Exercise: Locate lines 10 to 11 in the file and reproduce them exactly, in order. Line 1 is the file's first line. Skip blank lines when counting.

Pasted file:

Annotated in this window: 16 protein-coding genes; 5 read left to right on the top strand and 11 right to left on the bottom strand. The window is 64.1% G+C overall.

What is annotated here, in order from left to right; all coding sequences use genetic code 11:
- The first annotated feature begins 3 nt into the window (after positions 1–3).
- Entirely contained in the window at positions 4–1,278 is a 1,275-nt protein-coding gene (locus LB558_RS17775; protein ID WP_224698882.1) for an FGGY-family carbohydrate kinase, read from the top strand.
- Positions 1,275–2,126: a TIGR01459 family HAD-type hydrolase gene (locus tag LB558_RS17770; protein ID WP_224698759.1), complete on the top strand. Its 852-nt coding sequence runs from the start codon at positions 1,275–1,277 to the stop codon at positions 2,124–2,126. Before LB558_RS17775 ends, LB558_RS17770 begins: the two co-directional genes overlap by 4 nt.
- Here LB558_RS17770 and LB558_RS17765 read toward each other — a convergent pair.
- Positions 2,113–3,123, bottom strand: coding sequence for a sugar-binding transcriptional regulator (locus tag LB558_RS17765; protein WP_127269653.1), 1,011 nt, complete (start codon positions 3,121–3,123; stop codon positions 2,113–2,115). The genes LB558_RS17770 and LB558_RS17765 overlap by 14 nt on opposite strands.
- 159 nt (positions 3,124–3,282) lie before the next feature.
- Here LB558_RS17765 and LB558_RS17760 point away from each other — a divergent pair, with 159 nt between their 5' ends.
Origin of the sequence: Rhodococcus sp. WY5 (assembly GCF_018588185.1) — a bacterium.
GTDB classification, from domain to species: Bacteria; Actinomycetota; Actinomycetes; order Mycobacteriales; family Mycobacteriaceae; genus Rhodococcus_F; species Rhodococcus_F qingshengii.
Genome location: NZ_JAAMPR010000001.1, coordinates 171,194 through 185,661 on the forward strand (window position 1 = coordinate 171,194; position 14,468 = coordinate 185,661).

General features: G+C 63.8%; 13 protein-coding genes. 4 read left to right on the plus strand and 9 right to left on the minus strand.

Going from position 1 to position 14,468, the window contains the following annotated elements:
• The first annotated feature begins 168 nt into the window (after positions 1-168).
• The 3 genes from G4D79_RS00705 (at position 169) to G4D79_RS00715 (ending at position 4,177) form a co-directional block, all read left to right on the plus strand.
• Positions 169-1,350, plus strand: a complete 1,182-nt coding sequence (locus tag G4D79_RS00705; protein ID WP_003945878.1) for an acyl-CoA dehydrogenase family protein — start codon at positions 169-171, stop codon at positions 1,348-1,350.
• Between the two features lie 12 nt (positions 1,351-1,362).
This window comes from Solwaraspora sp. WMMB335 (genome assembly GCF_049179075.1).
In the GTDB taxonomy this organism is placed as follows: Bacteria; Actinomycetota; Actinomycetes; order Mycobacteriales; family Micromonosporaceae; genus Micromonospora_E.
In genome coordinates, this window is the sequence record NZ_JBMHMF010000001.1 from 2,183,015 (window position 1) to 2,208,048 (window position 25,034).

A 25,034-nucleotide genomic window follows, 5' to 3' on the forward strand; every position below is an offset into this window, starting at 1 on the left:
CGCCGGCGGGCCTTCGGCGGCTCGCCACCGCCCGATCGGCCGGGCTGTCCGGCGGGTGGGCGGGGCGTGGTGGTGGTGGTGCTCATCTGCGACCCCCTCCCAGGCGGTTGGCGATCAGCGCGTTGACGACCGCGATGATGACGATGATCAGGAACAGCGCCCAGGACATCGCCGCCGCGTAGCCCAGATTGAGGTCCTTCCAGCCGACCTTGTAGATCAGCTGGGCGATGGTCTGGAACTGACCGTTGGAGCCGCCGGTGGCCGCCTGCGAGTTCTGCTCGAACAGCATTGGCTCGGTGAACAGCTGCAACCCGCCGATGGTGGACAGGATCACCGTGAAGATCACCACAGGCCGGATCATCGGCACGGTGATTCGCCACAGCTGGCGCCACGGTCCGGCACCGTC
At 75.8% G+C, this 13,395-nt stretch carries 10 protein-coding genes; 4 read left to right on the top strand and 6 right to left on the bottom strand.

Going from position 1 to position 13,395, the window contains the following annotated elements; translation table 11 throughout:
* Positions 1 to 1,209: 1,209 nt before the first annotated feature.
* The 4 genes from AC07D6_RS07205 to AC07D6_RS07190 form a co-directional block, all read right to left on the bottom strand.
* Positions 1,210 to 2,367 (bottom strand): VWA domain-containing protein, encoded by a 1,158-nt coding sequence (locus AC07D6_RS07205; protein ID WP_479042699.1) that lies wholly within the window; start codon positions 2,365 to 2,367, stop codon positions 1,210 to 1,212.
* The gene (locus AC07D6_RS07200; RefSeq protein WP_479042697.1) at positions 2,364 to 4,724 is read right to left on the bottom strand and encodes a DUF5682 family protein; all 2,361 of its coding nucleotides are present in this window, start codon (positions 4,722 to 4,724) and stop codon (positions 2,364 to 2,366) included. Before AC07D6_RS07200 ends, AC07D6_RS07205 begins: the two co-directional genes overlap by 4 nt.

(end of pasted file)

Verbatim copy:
Origin of the sequence: Rhodococcus sp. WY5 (assembly GCF_018588185.1) — a bacterium.
GTDB classification, from domain to species: Bacteria; Actinomycetota; Actinomycetes; order Mycobacteriales; family Mycobacteriaceae; genus Rhodococcus_F; species Rhodococcus_F qingshengii.